RTX

Raytheon Technologies Corporation

97.47
USD
0.35%
97.47
USD
0.35%
79.00 106.02
52 weeks
52 weeks

Mkt Cap 145.89B

Shares Out 1.50B

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Raytheon: This Great American Company Is Finally On Sale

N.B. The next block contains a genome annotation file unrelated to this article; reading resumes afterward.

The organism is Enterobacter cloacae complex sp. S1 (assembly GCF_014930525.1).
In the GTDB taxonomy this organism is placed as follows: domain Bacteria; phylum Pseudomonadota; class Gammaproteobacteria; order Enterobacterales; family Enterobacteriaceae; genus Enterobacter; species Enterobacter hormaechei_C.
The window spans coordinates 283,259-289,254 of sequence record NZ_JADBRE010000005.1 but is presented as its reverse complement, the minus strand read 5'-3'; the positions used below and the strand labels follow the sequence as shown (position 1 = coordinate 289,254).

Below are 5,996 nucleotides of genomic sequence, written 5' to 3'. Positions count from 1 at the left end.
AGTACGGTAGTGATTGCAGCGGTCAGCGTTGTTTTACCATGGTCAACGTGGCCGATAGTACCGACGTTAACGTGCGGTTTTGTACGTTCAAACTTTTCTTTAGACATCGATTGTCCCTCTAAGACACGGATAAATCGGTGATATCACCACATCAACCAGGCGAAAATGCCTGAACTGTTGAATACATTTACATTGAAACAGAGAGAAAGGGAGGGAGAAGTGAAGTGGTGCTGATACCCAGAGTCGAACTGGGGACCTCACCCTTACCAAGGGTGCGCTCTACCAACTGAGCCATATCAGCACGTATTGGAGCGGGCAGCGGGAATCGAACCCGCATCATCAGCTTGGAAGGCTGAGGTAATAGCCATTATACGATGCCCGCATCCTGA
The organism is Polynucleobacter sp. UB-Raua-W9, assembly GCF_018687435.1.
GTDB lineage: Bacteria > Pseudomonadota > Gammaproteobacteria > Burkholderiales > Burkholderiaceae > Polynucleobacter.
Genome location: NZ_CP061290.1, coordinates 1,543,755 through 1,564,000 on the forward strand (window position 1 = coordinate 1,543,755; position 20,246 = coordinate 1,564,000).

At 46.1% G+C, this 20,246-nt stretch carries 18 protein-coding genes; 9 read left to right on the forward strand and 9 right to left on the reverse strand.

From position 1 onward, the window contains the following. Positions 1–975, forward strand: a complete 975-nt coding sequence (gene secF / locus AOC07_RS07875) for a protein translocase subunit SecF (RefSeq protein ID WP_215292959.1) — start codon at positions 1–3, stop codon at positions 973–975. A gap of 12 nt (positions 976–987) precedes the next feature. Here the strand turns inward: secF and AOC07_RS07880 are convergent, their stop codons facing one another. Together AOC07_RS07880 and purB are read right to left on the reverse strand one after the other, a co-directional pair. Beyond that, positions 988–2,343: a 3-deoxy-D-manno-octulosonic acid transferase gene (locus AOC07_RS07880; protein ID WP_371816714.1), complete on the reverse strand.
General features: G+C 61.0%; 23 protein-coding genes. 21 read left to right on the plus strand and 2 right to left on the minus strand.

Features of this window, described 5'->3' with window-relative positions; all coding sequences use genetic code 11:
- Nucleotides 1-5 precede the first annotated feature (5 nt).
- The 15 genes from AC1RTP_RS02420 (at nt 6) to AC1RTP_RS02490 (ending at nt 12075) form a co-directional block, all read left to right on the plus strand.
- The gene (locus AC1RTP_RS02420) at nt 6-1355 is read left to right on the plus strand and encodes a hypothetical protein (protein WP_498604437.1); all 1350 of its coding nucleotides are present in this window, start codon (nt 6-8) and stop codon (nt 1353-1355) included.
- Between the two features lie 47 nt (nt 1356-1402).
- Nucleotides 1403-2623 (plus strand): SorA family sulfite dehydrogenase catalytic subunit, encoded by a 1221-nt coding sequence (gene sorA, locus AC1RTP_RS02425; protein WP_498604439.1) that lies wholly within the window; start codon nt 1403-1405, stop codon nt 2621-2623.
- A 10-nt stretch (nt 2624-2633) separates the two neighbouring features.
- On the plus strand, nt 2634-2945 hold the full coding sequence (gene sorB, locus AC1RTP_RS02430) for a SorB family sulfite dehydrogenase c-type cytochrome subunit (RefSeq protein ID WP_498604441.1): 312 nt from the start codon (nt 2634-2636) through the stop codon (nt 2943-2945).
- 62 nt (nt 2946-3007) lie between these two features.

Summary Raytheon Technologies is a high-quality defense contractor with a wide economic moat. It's well-positioned to benefit from increased defense spending as reflected by recent wins. I also highlight the dividend, balance sheet, valuation, and other points worth considering. Looking for a portfolio of ideas like this one? Members of Hoya Capital Income Builder get exclusive access to our model portfolio. Learn More » Buying great American dividend paying companies is generally a good idea for U.S. investors. That's because most American companies pay dividends on a quarterly basis, versus annual or semi-annual for many international and British stocks, respectively. Plus, U.S. dividends aren't subject to currency risk, and therefore don't fluctuate after they are declared. I don't know about you, but I'd rather be paid four smaller chunks over the course of a year, than having to wait a full year for one big piece. You wouldn't wait a full year for an employer to pay you, so why should you have to wait a full year to be paid from a company that you are one of the rightful owners of? This brings me Raytheon Technologies Corp. (NYSE:NYSE:RTX), which I believe fits the mold of a great American company that's trading at a value price. This article highlights why RTX is a wonderful company currently that can be had at a bargain, so let's get started. Raytheon is a moat-worthy aerospace and defense company that provides advanced systems and services for military, government, and commercial customers worldwide. It came to its current form through its merger with United Technologies two years ago, and is comprised of four primary business segments, Missiles & Defense, Intelligence & Space, Collins Aerospace Systems, and Pratt & Whitney. In the trailing 12 months, RTX generated over $65 billion in total revenue. Like most defense contractors, Raytheon has built a wide-moat business model upon its specialized relationships with the U.S. government and patents around its technologies. This includes missiles, defense systems, space warfare systems, and IT services for the government. Given geo-political tensions around the world, many analysts expect heightened spending in each of these areas. This was noted by Morningstar in its recent analyst report: We are expecting the military’s increased focus on defending against great powers conflict to drive material investment in each of these exposures, excluding government IT services. The fiscal stimulus used to support the U.S. economy during the COVID-19 pandemic dramatically increased the U.S. debt, and higher debt levels are usually a forward indicator of fiscal austerity. We expect a flattening, rather than declining, budgetary environment as we think that heightened geopolitical tensions between great powers are likely to buoy spending despite the debt burden. We think that contractors can continue growing despite a slowing macro environment due to sizable backlogs and the National Defense Strategy’s increased focus on modernization. This is supported by recent multiple wins by Raytheon with the US Navy and Air Force, including a $985 million contract last month from the U.S. Air Force to develop a Hypersonic Attack Cruise Missile. Meanwhile, RTX has continued to see sales growth amidst a tough economic backdrop, with 3% YoY sales growth (4% organic growth) during the second quarter. This was driven by heightened consumer travel demand and resilient end-market demand with $24 billion of awards. Importantly, RTX maintains robust shareholder returns, with $1 billion in share repurchases during Q2 alone. Potential headwinds to RTX include the potential for an economic downturn, which may affect consumer travel and demand for RTX's commercial business. However, I see this as being more than offset by robust defense spending on the horizon, driven by geopolitical tensions. This is reflected by RTX's $65 billion defense backlog, which is up $2 billion since the beginning of the year. Moreover, Congress recently upped defense spending for fiscal 2023 by a meaningful amount, as noted by management during the recent conference call: We are also encouraged by the markets that we’ve seen in Congress. The House Arm Services Committee has proposed a $37 billion increase to the administration’s request, that’s a 9% increase over fiscal ‘22, excluding the supplementals. On the Senate side, the Senate Arm Services Committee went even higher proposing a $45 billion mark, resulting in a DoD budget increase of 10% over fiscal ‘22, bringing the fiscal year ‘23 budget to over $815 billion. It’s a lot different than what we expected 2 years ago. We are encouraged by the support of our programs with the authorizing committees recommending significant increases in spend over the President’s budget request, including increases for Stingers, Javelins, next-generation jammers, Tomahawk cruise missiles, just to name a few. And as I have said, our key programs in technologies and space cyber, missiles, missile defense and non-kinetic effects are also well aligned with the U.S. and our allies’ defense priorities. Meanwhile, RTX sports a very strong A- credit rating and has a low long-term debt to capital ratio of just 31.8%. The recent price volatility has driven the dividend yield up to 2.7%, and it comes with a very safe 45% payout ratio combined with 28 consecutive years of growth, making RTX an all-weather type of stock that's survived multiple economic adversities and downturns. Given the above, I find value in RTX at the current price of $83.11 with a forward PE 17.7, sitting well below its normal PE of 27.5 over the past decade. While the current valuation doesn't scream bargain from a traditional valuation standpoint, one must also consider the moat-worthy nature of the business and the 16% to 19% annual EPS growth rate that analysts expect over the next 2 years. As seen below, this puts RTX well within value territory should these growth estimates be realized. Raytheon Technologies is a high-quality defense contractor with a wide economic moat. The company is well-positioned to benefit from increased defense spending, both in the U.S. and abroad, as well as from the ongoing modernization of military forces. RTX also sports a very strong balance sheet and has a long history of rewarding shareholders. While the stock is not cheap on an absolute basis, it nevertheless appears to be a good value at the current price given its long-term growth potential. Gen Alpha Teams Up With Income Builder Gen Alpha has teamed up with Hoya Capital to launch the premier income-focused investing service on Seeking Alpha. Members receive complete early access to our articles along with exclusive income-focused model portfolios and a comprehensive suite of tools and models to help build sustainable portfolio income targeting premium dividend yields of up to 10%. Whether your focus is High Yield or Dividend Growth, we’ve got you covered with actionable investment research focusing on real income-producing asset classes that offer potential diversification, monthly income, capital appreciation, and inflation hedging. Start A Free 2-Week Trial Today! This article was written by I'm a U.S. based financial writer with a BSc in Economics and an MBA in Finance. I have over 12 years of investment experience, and generally focus on stocks that are more defensive in nature, with a medium to long-term horizon. My goal is to share useful and insightful knowledge and analysis with readers. Contributing author for Hoya Capital Income Builder. Disclosure: I/we have no stock, option or similar derivative position in any of the companies mentioned, and no plans to initiate any such positions within the next 72 hours. I wrote this article myself, and it expresses my own opinions. I am not receiving compensation for it (other than from Seeking Alpha). I have no business relationship with any company whose stock is mentioned in this article. Additional disclosure: I am not an investment advisor. This article is for informational purposes and does not constitute as financial advice. Readers are encouraged and expected to perform due diligence and draw their own conclusions prior to making any investment decisions. Comments (2)